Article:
It’s a question that relevant for this time in America, too. Our country is currently overrun with hate. Anti-semitic conspiracies about the virus and racist sentiments against Asian Americans are rampant. People are dying — not overseas like in WWII America, but right here in this very country — and people are still choosing not to fight this war against this virus hard enough.
The different characters in the six-episode miniseries approach their country’s crisis very differently. Herman watches newsreels in the same way some Jewish fathers continuously refresh the New York Times app. And yet, despite the news, he is deeply patriotic and believes in the best in America.
By contrast, Alvin, his orphaned nephew, is militant about his belief in justice — so much so that he travels to Canada to join the army and kill Nazis.
But the most remarkable characters in The Plot are the women — who, in my opinion, really carry the show. While Roth has been roundly criticized for his derogatory portrayal of Jewish women — painting them as annoying, overbearing, and unattractive — in this TV series, two strong and fascinating Jewish women are front and center.
There’s Evelyn Finkel, played by the magnificent Winona Ryder. Whereas her sister Bess dresses modestly, her makeup muted, Evelyn’s wardrobe is enviable, as is her constant red lip. She’s smart, successful, and magnetic, and yet, she longs for companionship. She lives alone with their Jewish mom, after a long series of romantic affairs that ended in heartbreak.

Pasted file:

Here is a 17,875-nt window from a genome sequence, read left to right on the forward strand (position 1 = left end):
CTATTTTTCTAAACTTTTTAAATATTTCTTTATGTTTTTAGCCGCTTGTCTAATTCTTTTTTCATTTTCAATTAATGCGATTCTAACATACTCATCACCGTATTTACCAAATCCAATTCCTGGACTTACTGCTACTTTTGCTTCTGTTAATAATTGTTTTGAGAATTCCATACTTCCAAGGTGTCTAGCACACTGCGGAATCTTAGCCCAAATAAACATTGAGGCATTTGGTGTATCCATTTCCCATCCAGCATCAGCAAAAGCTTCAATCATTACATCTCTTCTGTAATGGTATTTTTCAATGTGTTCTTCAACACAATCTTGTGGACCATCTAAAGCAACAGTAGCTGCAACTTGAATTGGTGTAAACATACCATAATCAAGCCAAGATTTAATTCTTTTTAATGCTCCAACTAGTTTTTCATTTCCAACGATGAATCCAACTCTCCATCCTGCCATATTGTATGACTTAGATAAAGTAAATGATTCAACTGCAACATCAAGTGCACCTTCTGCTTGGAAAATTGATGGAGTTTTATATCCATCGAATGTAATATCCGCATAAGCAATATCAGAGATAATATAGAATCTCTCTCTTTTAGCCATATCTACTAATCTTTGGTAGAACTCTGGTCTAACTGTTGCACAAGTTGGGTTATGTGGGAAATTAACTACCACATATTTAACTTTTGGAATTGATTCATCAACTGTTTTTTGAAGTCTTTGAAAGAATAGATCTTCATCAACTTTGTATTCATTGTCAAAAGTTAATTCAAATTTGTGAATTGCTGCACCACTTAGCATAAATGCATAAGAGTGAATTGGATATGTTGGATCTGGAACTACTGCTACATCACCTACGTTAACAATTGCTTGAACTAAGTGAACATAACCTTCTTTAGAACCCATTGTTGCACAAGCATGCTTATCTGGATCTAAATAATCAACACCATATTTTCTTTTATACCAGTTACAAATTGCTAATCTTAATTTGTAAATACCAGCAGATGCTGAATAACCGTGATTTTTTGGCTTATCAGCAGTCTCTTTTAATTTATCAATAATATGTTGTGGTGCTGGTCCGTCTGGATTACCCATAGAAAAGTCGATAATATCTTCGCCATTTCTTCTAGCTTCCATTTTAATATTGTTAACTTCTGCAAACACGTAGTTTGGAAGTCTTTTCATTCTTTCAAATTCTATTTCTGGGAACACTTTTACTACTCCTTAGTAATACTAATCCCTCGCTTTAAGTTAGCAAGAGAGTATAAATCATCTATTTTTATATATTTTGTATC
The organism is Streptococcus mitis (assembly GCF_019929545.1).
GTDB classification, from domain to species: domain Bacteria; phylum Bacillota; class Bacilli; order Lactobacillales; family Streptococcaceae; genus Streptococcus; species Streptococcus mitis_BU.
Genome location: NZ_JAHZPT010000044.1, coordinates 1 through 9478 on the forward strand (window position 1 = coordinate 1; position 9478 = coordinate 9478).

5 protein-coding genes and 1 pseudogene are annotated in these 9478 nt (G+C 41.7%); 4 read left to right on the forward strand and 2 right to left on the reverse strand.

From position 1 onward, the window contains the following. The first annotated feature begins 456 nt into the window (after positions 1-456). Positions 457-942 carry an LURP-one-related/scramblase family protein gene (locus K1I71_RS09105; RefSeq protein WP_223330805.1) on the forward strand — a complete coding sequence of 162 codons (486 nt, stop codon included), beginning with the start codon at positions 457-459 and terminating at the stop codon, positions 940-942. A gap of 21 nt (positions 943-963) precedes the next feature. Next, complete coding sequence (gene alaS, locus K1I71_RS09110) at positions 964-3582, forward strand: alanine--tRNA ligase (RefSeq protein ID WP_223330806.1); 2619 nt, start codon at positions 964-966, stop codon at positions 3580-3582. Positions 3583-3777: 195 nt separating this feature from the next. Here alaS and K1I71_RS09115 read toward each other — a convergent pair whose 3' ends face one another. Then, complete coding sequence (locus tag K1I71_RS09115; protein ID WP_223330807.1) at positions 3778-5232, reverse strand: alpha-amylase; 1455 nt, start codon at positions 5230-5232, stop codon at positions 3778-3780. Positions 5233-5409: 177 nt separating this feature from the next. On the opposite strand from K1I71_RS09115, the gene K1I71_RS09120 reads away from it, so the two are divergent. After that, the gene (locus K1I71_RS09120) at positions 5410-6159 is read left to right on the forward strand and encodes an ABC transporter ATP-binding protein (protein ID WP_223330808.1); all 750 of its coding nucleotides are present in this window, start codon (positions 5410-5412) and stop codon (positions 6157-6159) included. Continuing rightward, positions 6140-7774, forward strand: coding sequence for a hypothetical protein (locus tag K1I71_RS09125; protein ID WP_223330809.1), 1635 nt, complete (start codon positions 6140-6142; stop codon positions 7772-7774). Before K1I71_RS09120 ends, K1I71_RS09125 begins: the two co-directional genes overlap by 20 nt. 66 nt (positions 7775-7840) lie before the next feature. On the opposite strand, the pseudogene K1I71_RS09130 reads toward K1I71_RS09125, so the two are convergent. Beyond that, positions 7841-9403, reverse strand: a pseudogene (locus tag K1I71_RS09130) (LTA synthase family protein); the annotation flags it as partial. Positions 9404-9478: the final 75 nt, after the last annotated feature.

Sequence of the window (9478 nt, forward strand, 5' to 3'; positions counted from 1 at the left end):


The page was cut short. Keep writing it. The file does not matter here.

Evelyn is drawn to Rabbi Lionel Bengeldorf, a local Newark rabbi played by John Turturro, who endorses Lindbergh’s run for president. Evelyn is by his side through it all — and the two wind up married and frequent White House guests.
Then there’s Bess Levin, the family matriarch, played by Zoe Kazan. Her backstory is that she grew up the only Jewish family in her town, and that isolating experience exposed her to anti-Semitism and marked her for life. She sees America without the rose-tinted glasses that Herman wears. She is one of the main reasons why Herman doesn’t accept a promotion that would force the family to move to a more WASP-y neighborhood, and she has much less faith in America as a place that is loving and welcoming to Jews.
Their union seems like a partnership between two strong and measured individuals, their family a ship they steer together. When they decide to buy a home, Bess goes out to find a job. Their home is open and generous, and Bess raises her kids with love, humor, and grit.
Bess is truly one of my favorite Jewish mothers on TV — she’s three-dimensional, strong, and truly the heart of the show. As many Jewish mothers across the country are navigating a tough time and many difficult decisions, Bess is perhaps the character we need — a mother doing what she can to navigate her family to safety.
While The Plot may, at times, be terrifying and hard to stomach, it is also one of the best-crafted TV shows I’ve seen in a while. And its tender approach to both Judaism and Jewish family is exactly what we need in this time, where we are drawn into our own Jewish homes and families, wading through difficult decisions and an uncertain future.